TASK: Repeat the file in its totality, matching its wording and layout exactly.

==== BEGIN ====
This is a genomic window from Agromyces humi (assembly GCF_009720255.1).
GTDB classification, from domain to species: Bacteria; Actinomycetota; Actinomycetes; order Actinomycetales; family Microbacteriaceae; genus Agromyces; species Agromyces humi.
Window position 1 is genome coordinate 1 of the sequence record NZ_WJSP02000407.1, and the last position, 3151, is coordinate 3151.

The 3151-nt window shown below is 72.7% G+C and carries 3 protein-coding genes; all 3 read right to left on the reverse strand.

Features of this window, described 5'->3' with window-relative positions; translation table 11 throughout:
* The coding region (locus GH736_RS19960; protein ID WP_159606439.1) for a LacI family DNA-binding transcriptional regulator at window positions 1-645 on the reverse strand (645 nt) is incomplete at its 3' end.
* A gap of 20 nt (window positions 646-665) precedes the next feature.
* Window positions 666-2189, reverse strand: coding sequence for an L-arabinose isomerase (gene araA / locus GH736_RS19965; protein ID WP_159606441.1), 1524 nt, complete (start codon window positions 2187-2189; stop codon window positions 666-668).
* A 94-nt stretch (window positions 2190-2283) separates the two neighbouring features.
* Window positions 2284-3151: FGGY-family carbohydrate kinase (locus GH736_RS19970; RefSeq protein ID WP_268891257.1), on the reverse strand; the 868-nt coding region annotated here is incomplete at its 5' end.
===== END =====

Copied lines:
This is a genomic window from Agromyces humi (assembly GCF_009720255.1).
GTDB classification, from domain to species: Bacteria; Actinomycetota; Actinomycetes; order Actinomycetales; family Microbacteriaceae; genus Agromyces; species Agromyces humi.
Window position 1 is genome coordinate 1 of the sequence record NZ_WJSP02000407.1, and the last position, 3151, is coordinate 3151.

The 3151-nt window shown below is 72.7% G+C and carries 3 protein-coding genes; all 3 read right to left on the reverse strand.

Features of this window, described 5'->3' with window-relative positions; translation table 11 throughout:
* The coding region (locus GH736_RS19960; protein ID WP_159606439.1) for a LacI family DNA-binding transcriptional regulator at window positions 1-645 on the reverse strand (645 nt) is incomplete at its 3' end.
* A gap of 20 nt (window positions 646-665) precedes the next feature.
* Window positions 666-2189, reverse strand: coding sequence for an L-arabinose isomerase (gene araA / locus GH736_RS19965; protein ID WP_159606441.1), 1524 nt, complete (start codon window positions 2187-2189; stop codon window positions 666-668).
* A 94-nt stretch (window positions 2190-2283) separates the two neighbouring features.
* Window positions 2284-3151: FGGY-family carbohydrate kinase (locus GH736_RS19970; RefSeq protein ID WP_268891257.1), on the reverse strand; the 868-nt coding region annotated here is incomplete at its 5' end.